LONDON — A parliamentary panel investigating Britain’s spreading phone hacking scandal accused the Murdoch empire on Wednesday of “deliberate attempts” to thwart its investigations.
The House of Commons home affairs select committee was one of two panels that questioned some of the main players in the scandal on Tuesday, interviewing senior police officers and releasing a scathing report on Wednesday that pointed to “a catalog of failures” in handling the hacking investigations.
The report was issued on Wednesday just hours before Prime Minister David Cameron went before a rowdy session of Parliament to defend his relationships with former senior figures at News International, the British subsidiary of Rupert Murdoch’s global News Corporation.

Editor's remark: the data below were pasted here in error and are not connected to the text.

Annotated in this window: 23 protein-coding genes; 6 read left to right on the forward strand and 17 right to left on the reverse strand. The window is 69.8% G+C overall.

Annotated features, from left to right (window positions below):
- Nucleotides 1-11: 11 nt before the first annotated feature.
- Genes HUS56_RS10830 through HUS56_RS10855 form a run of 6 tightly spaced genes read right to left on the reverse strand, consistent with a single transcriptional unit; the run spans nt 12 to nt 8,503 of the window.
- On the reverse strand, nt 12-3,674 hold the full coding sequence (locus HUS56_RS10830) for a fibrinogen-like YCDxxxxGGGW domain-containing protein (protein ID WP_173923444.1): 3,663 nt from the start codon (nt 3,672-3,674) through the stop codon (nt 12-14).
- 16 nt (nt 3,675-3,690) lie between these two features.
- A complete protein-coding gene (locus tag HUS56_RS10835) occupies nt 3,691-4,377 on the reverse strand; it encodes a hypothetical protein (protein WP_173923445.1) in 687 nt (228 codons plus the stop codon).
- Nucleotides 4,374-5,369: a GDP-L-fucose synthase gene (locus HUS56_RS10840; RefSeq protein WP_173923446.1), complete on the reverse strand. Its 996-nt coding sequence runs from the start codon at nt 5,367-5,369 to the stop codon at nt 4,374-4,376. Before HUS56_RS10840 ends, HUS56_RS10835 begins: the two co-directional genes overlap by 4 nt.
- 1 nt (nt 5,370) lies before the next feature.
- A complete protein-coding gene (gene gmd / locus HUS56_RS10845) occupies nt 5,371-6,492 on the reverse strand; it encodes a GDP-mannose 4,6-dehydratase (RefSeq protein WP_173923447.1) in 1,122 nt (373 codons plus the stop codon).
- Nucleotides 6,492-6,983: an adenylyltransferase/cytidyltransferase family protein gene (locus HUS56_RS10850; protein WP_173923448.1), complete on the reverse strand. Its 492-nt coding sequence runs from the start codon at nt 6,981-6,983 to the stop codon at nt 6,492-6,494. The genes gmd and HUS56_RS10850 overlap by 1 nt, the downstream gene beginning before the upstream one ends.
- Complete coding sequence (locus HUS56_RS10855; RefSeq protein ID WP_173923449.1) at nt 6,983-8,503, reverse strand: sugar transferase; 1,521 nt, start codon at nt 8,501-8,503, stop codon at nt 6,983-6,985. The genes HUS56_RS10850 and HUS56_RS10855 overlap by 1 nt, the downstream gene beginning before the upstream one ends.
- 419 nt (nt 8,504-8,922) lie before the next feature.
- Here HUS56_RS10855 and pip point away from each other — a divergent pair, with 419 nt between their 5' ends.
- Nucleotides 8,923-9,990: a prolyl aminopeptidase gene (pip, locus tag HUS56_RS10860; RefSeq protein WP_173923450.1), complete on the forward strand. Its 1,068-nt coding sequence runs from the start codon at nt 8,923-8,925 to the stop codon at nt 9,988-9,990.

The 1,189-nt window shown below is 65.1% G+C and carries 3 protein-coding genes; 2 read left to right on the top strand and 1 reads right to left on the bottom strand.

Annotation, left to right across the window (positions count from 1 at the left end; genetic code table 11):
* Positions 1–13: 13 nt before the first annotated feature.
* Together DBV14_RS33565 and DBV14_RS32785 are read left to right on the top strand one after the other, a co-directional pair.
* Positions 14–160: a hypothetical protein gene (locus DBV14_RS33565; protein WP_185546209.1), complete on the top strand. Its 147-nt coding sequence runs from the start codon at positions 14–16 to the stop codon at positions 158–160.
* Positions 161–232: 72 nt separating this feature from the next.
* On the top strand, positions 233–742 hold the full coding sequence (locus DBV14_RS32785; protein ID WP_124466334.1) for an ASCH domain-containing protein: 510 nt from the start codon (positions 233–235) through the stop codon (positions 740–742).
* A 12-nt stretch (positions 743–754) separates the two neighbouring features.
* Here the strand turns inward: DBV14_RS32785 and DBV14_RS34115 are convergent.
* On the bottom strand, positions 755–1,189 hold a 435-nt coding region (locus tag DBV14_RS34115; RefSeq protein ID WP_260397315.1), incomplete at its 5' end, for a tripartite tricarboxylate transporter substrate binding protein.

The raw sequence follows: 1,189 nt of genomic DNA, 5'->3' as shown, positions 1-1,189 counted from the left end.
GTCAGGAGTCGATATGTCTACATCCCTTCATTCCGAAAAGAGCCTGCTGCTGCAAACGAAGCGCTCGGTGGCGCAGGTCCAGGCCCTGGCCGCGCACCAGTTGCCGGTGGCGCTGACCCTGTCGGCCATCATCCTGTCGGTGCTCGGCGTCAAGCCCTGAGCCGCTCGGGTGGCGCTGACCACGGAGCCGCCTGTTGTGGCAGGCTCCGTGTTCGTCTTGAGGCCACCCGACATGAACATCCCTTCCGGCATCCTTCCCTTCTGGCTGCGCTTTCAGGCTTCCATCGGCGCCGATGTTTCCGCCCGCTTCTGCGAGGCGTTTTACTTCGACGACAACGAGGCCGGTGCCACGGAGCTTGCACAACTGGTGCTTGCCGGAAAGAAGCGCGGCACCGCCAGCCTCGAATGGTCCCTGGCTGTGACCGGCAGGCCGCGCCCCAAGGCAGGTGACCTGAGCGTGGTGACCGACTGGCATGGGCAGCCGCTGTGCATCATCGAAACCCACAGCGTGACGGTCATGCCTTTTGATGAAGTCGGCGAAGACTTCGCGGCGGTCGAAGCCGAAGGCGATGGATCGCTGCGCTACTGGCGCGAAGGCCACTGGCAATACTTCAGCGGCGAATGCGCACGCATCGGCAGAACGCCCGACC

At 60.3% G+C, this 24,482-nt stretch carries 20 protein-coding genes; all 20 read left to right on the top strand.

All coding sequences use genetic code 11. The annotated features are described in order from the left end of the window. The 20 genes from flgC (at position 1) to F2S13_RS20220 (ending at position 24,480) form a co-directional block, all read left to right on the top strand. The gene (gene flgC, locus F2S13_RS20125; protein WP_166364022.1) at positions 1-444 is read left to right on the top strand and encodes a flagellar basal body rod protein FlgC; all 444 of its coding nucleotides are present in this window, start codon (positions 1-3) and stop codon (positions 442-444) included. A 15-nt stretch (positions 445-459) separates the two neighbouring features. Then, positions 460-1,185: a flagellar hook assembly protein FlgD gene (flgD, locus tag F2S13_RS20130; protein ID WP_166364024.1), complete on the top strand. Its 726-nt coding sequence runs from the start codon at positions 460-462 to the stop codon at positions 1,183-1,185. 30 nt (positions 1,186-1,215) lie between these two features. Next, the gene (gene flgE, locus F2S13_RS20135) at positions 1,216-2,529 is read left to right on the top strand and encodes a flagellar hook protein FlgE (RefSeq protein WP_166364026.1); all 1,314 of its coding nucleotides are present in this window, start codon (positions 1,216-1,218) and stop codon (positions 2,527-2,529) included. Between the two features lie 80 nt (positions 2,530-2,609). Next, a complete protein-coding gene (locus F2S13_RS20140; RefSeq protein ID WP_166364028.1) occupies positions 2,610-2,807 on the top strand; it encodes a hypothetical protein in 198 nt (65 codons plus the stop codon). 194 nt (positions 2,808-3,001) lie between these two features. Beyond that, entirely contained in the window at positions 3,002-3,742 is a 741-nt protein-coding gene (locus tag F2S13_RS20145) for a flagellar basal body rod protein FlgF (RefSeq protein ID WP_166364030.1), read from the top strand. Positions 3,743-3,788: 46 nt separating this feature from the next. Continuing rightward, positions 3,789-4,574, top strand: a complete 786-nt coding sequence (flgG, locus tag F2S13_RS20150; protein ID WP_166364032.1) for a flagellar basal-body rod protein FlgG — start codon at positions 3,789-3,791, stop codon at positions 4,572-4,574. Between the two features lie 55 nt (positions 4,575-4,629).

A second panel, the select committee on culture, media and sport, on Tuesday questioned Mr. Murdoch, his son James and Rebekah Brooks, the former chief of News International. Ms. Brooks resigned from the company last week and was arrested on Sunday on suspicion of illegally intercepting phone calls and bribing the police — charges she again denied on Tuesday.
The separate home affairs select committee interviewed senior officers including Sir Paul Stephenson, the outgoing commissioner of London’s Metropolitan Police Service, and John Yates, the assistant commissioner who also is leaving.